FSRA sets out four step plan to help save consumers money and prevent a financial headache

To mark Financial Literacy Month this November, the Financial Services Regulatory Authority of Ontario (FSRA) is setting out four steps Ontarians should take before making major financial decisions. 

“It’s more important than ever to spend and invest smarter. The opportunities are there, consumers just have to take advantage of them,” said Stuart Wilkinson, Chief Consumer Officer at the Financial Services Regulatory Authority of Ontario (FSRA). “This Financial Literacy Month we are encouraging all Ontarians to check out the resources available on our website and learn more about the various ways to help safeguard and grow your personal finances. By investing this time, we believe it could lead to better decisions and possibly savings down the road.”

Ontarians regularly have to make important personal financial decisions that could impact their life savings, and recent FSRA survey results show they may not be considering all of their options when it comes to financial advice.

The survey found that the most common source of financial advice was word of mouth (40 per cent), followed by the internet (35 per cent). 

FSRA research also found that people may not be spending enough time to consider important financial decisions: 

  • Nearly 40 per cent of respondents spend more time planning their vacation than understanding their mortgage.
  • Fifty per cent spend more time researching their last cellphone purchase than they did their financial services professional. 
  • Only 30 per cent of Ontarians actively seek out the lowest auto insurance rates.
  • Six in 10 people with private mortgages do not have an exit strategy for transitioning back to a traditional mortgage.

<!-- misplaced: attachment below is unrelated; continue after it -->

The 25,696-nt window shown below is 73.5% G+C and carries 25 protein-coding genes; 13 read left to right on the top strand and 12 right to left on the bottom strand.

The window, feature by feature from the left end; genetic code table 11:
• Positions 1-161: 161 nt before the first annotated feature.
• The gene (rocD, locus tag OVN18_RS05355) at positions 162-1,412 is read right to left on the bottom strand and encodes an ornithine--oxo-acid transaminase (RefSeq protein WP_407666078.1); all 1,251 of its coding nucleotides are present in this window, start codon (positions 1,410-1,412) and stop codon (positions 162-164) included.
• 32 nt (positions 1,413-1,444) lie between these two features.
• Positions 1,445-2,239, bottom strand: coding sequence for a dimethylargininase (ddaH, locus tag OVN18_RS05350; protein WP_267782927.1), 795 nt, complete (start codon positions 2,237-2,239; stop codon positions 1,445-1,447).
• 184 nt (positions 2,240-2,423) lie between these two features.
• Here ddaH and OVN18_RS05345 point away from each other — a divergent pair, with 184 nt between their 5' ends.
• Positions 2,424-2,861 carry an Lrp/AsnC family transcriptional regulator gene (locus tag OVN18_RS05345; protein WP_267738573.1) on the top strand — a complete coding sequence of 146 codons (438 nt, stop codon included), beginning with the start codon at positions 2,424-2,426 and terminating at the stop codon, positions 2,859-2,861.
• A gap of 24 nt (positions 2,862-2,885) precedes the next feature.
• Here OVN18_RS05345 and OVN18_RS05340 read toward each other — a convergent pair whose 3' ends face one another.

• Nearly 50 per cent of respondents know more about their favorite TV show than the inner workings of their pension plan.

“All financial decisions carry weight,” said Wilkinson. “Although making important financial decisions can be a difficult and intimidating process, FSRA is here to help Ontarians navigate these choices. An informed consumer is an empowered consumer.”

Four steps to help improve your financial literacy:

1) Working with a mortgage broker? Verify the brokers' credentials and ask questions to understand how the mortgage they are recommending will impact your financial situation. 

2) Considering a private mortgage? Create an exit strategy. Private mortgages can be an option for some consumers, such as those who are unable to qualify for a traditional mortgage. But it’s important to remember, the terms can be very different and private mortgages should be a short-term stop gap, not a long-term solution. 

3) Buying auto insurance? Shop around. When it comes time to renew your auto insurance policy, consumers should shop around to get the policy that best suits their needs and coverage. 

4) Working with a Financial Advisor or Financial Planner? Ask the right questions. What credentials do you have and from what credentialling body? Individuals using the Financial Planner and Financial Advisor titles in Ontario must hold a credential from a FSRA-approved credentialing body. This means they will be required to have a minimum standard of education and will be held accountable for their conduct. 

To help promote financial literacy across Ontario, FSRA is currently accepting grant applications from organizations hoping to develop consumer education initiatives or research that focus on financial literacy or awareness. 

Learn more:

FSRA continues to work on behalf of all stakeholders, including consumers, to ensure financial safety, fairness, and choice for everyone.

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For media inquiries:

Russ Courtney
Sr. Media Relations and Digital Officer
Financial Services Regulatory Authority (FSRA)
C: 437-225-8551
Email: [email protected]